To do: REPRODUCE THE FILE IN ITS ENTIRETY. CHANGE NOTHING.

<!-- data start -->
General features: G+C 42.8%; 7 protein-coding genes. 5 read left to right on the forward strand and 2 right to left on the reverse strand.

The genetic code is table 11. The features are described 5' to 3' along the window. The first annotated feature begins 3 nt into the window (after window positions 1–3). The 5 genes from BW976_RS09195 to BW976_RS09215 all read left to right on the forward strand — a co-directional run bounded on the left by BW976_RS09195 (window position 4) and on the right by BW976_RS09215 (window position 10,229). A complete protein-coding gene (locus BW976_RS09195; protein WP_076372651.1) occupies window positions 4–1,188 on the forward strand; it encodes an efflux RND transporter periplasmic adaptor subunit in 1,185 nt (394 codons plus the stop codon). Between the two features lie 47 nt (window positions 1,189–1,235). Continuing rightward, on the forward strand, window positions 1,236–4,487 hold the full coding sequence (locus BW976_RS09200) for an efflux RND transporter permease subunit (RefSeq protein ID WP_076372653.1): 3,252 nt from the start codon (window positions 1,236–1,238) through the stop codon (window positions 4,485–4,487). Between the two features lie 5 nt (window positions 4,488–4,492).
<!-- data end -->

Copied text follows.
General features: G+C 42.8%; 7 protein-coding genes. 5 read left to right on the forward strand and 2 right to left on the reverse strand.

The genetic code is table 11. The features are described 5' to 3' along the window. The first annotated feature begins 3 nt into the window (after window positions 1–3). The 5 genes from BW976_RS09195 to BW976_RS09215 all read left to right on the forward strand — a co-directional run bounded on the left by BW976_RS09195 (window position 4) and on the right by BW976_RS09215 (window position 10,229). A complete protein-coding gene (locus BW976_RS09195; protein WP_076372651.1) occupies window positions 4–1,188 on the forward strand; it encodes an efflux RND transporter periplasmic adaptor subunit in 1,185 nt (394 codons plus the stop codon). Between the two features lie 47 nt (window positions 1,189–1,235). Continuing rightward, on the forward strand, window positions 1,236–4,487 hold the full coding sequence (locus BW976_RS09200) for an efflux RND transporter permease subunit (RefSeq protein ID WP_076372653.1): 3,252 nt from the start codon (window positions 1,236–1,238) through the stop codon (window positions 4,485–4,487). Between the two features lie 5 nt (window positions 4,488–4,492).